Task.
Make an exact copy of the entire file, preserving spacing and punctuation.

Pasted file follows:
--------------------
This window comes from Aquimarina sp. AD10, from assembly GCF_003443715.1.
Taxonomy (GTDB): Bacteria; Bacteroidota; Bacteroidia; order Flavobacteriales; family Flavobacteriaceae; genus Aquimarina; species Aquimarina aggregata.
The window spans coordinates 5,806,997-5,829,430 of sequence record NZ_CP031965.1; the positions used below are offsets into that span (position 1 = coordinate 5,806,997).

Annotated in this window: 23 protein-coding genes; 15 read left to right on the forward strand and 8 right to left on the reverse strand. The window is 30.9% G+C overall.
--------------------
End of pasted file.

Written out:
This window comes from Aquimarina sp. AD10, from assembly GCF_003443715.1.
Taxonomy (GTDB): Bacteria; Bacteroidota; Bacteroidia; order Flavobacteriales; family Flavobacteriaceae; genus Aquimarina; species Aquimarina aggregata.
The window spans coordinates 5,806,997-5,829,430 of sequence record NZ_CP031965.1; the positions used below are offsets into that span (position 1 = coordinate 5,806,997).

Annotated in this window: 23 protein-coding genes; 15 read left to right on the forward strand and 8 right to left on the reverse strand. The window is 30.9% G+C overall.